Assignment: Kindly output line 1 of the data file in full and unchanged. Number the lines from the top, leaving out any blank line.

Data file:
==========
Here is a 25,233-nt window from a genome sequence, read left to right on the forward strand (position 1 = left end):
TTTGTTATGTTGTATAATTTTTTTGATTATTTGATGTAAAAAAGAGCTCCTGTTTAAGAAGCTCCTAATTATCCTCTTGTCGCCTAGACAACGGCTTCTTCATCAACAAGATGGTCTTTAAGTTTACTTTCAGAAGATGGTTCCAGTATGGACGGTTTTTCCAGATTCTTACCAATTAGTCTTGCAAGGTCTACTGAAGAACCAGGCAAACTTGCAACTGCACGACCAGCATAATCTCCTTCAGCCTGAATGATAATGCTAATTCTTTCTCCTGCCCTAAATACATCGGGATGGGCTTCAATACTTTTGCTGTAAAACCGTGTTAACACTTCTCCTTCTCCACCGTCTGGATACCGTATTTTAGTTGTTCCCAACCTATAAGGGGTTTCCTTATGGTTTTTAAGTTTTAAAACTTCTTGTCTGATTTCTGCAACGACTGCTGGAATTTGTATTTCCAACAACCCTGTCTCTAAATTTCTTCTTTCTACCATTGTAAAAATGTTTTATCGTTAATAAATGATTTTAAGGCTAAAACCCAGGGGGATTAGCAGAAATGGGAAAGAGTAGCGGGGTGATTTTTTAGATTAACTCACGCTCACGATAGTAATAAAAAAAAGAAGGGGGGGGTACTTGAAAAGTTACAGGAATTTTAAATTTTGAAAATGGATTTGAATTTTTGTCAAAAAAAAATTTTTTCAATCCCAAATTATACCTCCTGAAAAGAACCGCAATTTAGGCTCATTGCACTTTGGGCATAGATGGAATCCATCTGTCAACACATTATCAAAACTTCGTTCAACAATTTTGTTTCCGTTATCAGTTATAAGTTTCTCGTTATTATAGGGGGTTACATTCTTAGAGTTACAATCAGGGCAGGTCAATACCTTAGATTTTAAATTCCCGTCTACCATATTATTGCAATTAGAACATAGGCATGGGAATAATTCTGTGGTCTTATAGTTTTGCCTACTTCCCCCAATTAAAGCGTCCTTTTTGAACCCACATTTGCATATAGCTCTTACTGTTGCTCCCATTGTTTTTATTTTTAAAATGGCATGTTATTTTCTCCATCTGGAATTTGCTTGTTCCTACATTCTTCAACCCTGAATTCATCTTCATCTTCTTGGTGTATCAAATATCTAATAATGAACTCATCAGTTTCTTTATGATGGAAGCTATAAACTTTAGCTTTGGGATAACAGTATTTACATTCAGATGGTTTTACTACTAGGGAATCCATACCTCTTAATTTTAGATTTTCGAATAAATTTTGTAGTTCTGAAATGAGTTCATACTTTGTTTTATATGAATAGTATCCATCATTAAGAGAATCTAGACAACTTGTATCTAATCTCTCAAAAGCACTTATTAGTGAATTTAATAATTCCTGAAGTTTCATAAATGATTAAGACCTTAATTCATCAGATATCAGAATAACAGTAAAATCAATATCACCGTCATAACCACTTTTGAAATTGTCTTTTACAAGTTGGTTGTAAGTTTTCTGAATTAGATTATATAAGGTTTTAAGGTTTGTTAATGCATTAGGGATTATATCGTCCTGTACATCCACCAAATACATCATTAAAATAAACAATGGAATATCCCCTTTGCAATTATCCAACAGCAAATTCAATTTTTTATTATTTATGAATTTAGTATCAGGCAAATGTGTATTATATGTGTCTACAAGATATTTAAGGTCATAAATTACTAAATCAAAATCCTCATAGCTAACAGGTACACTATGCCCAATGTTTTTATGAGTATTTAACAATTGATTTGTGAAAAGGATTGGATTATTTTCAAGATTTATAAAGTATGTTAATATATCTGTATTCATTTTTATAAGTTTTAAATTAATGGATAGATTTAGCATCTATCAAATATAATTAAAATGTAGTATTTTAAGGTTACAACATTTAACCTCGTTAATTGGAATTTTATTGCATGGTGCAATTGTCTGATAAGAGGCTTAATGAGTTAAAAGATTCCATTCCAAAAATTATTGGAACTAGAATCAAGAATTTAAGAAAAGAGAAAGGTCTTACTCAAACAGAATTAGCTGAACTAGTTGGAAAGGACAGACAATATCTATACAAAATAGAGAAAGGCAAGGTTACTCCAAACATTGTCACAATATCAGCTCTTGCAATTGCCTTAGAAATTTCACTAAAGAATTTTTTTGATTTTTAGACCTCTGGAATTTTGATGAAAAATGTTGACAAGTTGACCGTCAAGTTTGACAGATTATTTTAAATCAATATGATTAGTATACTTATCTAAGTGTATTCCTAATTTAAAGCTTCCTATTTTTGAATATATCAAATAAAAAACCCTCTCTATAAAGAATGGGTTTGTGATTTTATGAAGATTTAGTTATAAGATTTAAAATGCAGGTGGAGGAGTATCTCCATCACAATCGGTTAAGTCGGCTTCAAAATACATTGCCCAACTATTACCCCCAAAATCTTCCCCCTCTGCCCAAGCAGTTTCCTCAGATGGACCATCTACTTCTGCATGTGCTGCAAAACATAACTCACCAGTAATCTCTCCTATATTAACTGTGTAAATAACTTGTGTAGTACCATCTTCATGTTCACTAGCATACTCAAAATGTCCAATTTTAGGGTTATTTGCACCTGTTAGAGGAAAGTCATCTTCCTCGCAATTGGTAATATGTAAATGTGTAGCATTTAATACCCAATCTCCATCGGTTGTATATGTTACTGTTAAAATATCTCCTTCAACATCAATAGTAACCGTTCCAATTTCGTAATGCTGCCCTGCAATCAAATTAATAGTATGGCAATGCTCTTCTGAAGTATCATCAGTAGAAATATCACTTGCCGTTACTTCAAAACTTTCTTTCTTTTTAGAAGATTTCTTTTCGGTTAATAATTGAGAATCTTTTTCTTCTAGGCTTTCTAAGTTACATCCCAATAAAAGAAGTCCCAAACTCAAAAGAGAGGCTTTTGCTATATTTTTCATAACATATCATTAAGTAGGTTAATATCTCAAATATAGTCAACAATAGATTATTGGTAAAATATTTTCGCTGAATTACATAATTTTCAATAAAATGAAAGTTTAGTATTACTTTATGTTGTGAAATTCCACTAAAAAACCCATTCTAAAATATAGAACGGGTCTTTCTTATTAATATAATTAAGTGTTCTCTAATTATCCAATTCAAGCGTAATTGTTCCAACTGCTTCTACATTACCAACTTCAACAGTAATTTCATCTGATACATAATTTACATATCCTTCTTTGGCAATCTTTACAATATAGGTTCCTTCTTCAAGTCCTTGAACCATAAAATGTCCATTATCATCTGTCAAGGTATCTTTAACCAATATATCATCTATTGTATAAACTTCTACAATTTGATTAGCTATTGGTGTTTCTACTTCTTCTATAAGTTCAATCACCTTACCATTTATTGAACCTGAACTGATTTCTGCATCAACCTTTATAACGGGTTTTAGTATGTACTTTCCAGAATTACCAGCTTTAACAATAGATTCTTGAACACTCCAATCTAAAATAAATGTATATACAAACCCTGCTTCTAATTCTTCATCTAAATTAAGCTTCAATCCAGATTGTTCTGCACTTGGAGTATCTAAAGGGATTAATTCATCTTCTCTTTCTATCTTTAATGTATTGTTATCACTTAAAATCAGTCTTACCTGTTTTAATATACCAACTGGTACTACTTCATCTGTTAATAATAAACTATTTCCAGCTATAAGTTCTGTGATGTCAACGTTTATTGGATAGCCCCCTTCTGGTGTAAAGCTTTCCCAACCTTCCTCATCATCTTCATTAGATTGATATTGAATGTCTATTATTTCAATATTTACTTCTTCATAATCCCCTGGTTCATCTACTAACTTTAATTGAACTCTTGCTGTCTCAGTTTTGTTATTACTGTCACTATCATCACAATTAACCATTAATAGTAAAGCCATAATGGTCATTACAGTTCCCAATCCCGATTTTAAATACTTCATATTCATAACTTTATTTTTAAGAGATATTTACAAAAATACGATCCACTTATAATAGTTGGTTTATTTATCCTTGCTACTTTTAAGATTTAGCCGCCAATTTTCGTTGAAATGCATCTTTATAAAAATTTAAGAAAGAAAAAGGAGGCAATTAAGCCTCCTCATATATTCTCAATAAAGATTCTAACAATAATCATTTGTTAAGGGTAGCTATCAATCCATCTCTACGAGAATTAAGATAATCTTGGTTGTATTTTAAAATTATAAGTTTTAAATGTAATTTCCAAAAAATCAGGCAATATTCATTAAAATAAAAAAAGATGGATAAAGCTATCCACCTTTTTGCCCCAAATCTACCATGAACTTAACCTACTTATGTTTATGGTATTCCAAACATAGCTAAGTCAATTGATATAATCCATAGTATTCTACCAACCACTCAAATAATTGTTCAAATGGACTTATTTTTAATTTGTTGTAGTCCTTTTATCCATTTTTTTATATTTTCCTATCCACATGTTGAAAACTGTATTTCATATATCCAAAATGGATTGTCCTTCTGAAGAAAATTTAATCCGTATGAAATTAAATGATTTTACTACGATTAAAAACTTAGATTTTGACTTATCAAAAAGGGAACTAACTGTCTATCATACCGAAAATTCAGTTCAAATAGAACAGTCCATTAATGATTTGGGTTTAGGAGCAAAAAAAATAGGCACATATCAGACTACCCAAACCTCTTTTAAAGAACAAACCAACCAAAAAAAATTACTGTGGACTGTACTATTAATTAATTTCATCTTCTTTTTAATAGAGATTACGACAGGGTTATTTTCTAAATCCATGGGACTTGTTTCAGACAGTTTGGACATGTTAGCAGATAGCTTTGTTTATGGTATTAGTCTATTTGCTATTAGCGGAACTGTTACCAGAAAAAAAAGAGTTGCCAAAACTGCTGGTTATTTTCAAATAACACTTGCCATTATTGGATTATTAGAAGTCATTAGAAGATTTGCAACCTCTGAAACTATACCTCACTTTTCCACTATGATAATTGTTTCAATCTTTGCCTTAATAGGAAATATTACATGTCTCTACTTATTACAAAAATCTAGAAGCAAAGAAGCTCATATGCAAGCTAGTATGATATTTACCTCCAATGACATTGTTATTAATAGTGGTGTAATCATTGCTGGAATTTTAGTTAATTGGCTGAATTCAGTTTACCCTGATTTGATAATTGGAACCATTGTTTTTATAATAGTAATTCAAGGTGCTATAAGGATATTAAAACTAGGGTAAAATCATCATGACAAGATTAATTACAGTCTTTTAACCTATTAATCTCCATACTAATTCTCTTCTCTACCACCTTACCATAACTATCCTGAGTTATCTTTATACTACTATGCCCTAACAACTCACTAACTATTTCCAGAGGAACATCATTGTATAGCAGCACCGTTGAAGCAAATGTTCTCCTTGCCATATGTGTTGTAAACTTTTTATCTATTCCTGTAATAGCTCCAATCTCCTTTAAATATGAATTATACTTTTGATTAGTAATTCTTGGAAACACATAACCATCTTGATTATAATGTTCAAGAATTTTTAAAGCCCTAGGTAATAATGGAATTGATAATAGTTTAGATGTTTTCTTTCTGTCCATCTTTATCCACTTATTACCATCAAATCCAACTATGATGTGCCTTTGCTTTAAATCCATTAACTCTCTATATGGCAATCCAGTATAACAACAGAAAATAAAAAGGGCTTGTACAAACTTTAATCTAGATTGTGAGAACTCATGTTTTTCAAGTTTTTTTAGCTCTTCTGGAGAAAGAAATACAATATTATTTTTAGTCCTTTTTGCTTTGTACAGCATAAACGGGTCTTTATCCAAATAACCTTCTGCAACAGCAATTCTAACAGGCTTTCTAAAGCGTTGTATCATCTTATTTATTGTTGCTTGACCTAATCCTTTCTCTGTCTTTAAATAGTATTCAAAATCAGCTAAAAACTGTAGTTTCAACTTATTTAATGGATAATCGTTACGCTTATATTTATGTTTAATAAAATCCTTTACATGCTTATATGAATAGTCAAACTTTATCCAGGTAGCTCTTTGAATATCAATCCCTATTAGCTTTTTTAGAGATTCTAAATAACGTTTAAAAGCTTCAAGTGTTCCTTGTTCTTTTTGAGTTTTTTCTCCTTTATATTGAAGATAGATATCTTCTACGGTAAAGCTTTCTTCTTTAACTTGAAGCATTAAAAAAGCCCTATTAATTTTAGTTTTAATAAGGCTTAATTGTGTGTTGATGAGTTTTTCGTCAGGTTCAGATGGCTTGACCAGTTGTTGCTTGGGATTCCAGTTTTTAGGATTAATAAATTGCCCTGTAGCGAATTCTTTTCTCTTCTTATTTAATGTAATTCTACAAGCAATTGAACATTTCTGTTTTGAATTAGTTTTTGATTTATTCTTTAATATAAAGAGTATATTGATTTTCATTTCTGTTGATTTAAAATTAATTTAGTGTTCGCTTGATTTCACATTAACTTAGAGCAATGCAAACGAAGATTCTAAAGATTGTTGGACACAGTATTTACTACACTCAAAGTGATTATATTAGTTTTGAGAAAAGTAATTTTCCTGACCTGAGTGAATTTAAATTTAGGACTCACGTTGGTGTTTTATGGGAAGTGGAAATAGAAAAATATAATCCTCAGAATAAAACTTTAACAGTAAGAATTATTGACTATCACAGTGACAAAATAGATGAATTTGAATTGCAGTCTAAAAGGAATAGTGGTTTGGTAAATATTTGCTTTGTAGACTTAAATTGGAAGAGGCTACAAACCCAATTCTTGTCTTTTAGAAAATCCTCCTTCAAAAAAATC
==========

Here is a 25,233-nt window from a genome sequence, read left to right on the forward strand (position 1 = left end):